17 November 2002
made in Louisiana is important to farmers, but atrazine may be harming
the aquatic environment
Advocate staff writer
LIVONIA -- Like most farmers, Mark Engemann has to worry about weather,
insects, weeds, crop prices and labor costs in coaxing a field of
sugar cane or corn from the ground to make money.
he also worries about whether a herbicide that he sees as one of
his best tools -- atrazine -- may be taken from his hands and added
to his headaches.
science is questioning the safety of the herbicide, which has been
used for 44 years and is so pervasive in the environment that it
can be found in raindrops. The U.S. Environmental Protection Agency
has extended a regularly scheduled scientific review period to consider
research that could derail use in the United States of one of the
most commonly used weedkillers in the world.
we lose atrazine, we lose a good herbicide that is one of the most
cost-effective herbicides we can use in sugar cane," said Engemann
of El Dorado Plantation/Engemann Farms in southern Pointe Coupee
EPA is studying research that indicates there's a price for continued
use of atrazine.
done in 1998 and since have shown that atrazine is often found in
Louisiana at concentrations the EPA says are sufficient to harm
the aquatic environment.
research indicates atrazine and other pesticides may be suppressing
immunity in amphibians, allowing parasites and environmental factors
to cause deformities -- such as extra legs -- in frogs.
atrazine concentrations often exceed levels that cause some developing
male frogs to grow both male and female sex organs.
McLachlin, director of the Tulane-Xavier Bioenvironmental Research
Center, said the research suggests "the possibility that environmentally
relevant doses of atrazine can play hell with the sexual development
would be a big deal if I came to Tulane Medical School and was a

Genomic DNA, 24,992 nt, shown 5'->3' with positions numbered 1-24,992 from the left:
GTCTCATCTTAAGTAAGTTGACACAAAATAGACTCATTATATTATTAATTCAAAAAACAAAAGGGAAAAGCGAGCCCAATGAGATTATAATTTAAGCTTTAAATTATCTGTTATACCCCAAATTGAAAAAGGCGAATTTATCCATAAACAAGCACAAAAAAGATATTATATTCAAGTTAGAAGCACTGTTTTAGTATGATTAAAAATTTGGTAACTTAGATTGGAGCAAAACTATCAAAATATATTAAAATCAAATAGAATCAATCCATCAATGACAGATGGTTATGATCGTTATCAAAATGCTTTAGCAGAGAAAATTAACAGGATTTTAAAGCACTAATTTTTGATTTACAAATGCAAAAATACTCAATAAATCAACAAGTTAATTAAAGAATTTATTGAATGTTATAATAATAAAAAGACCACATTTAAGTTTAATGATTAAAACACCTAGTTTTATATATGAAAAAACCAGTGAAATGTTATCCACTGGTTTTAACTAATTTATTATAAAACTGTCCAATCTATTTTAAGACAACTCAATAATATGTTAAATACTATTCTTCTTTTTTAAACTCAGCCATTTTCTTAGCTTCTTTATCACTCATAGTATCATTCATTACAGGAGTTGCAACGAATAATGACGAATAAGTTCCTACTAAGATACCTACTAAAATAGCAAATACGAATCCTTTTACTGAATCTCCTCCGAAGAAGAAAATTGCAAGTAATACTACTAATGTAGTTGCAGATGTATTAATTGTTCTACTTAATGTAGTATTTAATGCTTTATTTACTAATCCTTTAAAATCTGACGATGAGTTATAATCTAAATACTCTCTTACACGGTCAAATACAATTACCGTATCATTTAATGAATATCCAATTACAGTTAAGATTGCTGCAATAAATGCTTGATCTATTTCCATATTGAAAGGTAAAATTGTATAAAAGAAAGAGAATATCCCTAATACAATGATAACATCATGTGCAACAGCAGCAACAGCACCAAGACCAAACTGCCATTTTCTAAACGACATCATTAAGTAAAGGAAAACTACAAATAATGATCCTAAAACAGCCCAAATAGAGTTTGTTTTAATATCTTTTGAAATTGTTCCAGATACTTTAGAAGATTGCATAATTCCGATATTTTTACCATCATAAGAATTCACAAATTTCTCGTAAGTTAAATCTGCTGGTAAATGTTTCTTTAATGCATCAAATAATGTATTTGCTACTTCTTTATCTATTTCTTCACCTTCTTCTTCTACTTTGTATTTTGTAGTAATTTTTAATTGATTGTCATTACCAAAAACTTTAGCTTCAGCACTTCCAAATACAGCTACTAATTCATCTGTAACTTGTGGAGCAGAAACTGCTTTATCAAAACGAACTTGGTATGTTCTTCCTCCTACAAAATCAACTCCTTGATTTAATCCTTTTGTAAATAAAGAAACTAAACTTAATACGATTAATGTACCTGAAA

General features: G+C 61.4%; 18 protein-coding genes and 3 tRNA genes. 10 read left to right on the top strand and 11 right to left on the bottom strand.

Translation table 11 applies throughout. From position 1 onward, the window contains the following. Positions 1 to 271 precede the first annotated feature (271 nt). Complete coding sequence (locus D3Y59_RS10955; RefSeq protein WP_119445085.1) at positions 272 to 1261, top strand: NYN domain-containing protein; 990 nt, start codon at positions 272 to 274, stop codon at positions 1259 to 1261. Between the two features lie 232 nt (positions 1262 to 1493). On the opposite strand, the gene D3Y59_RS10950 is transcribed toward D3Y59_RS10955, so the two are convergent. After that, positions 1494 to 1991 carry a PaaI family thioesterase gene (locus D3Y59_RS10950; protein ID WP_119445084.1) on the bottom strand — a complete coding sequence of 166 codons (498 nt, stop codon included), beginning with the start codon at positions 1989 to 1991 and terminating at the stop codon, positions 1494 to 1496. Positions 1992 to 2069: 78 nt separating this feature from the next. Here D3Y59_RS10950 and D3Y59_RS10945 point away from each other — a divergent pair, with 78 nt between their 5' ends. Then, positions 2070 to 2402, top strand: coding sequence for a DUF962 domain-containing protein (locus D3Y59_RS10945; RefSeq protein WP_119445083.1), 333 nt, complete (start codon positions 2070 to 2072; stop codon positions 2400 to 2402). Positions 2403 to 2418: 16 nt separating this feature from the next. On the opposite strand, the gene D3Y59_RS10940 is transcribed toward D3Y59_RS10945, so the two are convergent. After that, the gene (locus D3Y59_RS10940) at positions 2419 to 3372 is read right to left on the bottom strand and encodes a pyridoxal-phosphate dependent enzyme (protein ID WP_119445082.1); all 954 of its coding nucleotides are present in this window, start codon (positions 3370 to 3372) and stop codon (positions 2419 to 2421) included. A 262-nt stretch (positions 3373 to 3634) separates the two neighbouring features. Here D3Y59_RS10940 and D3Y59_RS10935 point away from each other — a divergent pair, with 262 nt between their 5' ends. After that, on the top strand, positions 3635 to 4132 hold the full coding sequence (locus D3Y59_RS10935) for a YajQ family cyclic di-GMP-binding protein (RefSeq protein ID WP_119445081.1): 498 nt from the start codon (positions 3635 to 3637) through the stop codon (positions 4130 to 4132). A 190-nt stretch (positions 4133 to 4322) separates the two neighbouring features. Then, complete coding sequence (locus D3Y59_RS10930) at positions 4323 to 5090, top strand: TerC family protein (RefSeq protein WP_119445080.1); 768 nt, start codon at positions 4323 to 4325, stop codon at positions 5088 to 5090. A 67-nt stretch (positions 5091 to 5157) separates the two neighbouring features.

genetic male and had an ovary," he said.
Mark Engemann holds up a bag of the atrazine he uses in his fields
All of the atrazine made in the United States is made in St. Gabriel
by Syngenta. About 300 of the plant's workers are involved in the
production and packaging of the herbicide. Nationwide, more than
70 million pounds of it are used in 75 different crop-protection
at Syngenta's St. Gabriel plant have filed 10 lawsuits claiming
a link between atrazine and their prostate cancers. The Natural
Resources Defense Council, an environmental activist group, claims
Syngenta is hiding studies that show an increased risk of cancer
at the plant.
surveys have discovered 17 prostate cancer cases in Syngenta employees
or its contract workers since 1985.
which has an annual payroll of about $43.5 million in St. Gabriel,
denies allegations of a link between atrazine and cancer. It points
to an EPA review that said the elevated number of prostate cancer
cases probably is a result of higher-than-normal participation in
a prostate screening program for plant employees.
World Health Organization's International Agency for Research on
Cancer and an EPA advisory panel have both said atrazine is not